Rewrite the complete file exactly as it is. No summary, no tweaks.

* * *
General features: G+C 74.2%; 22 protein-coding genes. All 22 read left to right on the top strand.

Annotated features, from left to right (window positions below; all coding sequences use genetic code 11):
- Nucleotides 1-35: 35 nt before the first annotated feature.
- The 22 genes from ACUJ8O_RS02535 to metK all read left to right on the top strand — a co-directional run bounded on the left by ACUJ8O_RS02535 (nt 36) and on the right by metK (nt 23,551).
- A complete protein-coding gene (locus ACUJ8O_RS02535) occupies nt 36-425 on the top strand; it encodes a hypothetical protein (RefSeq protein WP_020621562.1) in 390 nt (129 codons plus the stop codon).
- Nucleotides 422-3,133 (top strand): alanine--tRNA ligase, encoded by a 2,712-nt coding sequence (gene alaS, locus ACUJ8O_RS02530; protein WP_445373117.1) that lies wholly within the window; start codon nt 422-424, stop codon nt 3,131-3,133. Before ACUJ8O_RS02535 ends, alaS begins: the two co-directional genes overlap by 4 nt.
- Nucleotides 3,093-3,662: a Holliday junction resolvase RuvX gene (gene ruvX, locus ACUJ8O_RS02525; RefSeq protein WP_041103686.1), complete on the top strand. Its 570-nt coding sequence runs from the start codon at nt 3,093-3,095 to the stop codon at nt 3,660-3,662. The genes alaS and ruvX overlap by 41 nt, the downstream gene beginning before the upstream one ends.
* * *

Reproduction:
General features: G+C 74.2%; 22 protein-coding genes. All 22 read left to right on the top strand.

Annotated features, from left to right (window positions below; all coding sequences use genetic code 11):
- Nucleotides 1-35: 35 nt before the first annotated feature.
- The 22 genes from ACUJ8O_RS02535 to metK all read left to right on the top strand — a co-directional run bounded on the left by ACUJ8O_RS02535 (nt 36) and on the right by metK (nt 23,551).
- A complete protein-coding gene (locus ACUJ8O_RS02535) occupies nt 36-425 on the top strand; it encodes a hypothetical protein (RefSeq protein WP_020621562.1) in 390 nt (129 codons plus the stop codon).
- Nucleotides 422-3,133 (top strand): alanine--tRNA ligase, encoded by a 2,712-nt coding sequence (gene alaS, locus ACUJ8O_RS02530; protein WP_445373117.1) that lies wholly within the window; start codon nt 422-424, stop codon nt 3,131-3,133. Before ACUJ8O_RS02535 ends, alaS begins: the two co-directional genes overlap by 4 nt.
- Nucleotides 3,093-3,662: a Holliday junction resolvase RuvX gene (gene ruvX, locus ACUJ8O_RS02525; RefSeq protein WP_041103686.1), complete on the top strand. Its 570-nt coding sequence runs from the start codon at nt 3,093-3,095 to the stop codon at nt 3,660-3,662. The genes alaS and ruvX overlap by 41 nt, the downstream gene beginning before the upstream one ends.